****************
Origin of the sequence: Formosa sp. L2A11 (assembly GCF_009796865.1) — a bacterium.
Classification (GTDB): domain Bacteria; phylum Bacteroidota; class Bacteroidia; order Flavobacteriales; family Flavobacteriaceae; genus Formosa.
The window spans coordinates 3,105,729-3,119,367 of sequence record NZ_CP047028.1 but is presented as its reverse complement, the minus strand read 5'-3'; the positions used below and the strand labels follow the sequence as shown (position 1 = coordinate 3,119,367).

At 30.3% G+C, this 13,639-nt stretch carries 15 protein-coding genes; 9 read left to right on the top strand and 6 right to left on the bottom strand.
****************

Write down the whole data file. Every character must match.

Origin of the sequence: Formosa sp. L2A11 (assembly GCF_009796865.1) — a bacterium.
Classification (GTDB): domain Bacteria; phylum Bacteroidota; class Bacteroidia; order Flavobacteriales; family Flavobacteriaceae; genus Formosa.
The window spans coordinates 3,105,729-3,119,367 of sequence record NZ_CP047028.1 but is presented as its reverse complement, the minus strand read 5'-3'; the positions used below and the strand labels follow the sequence as shown (position 1 = coordinate 3,119,367).

At 30.3% G+C, this 13,639-nt stretch carries 15 protein-coding genes; 9 read left to right on the top strand and 6 right to left on the bottom strand.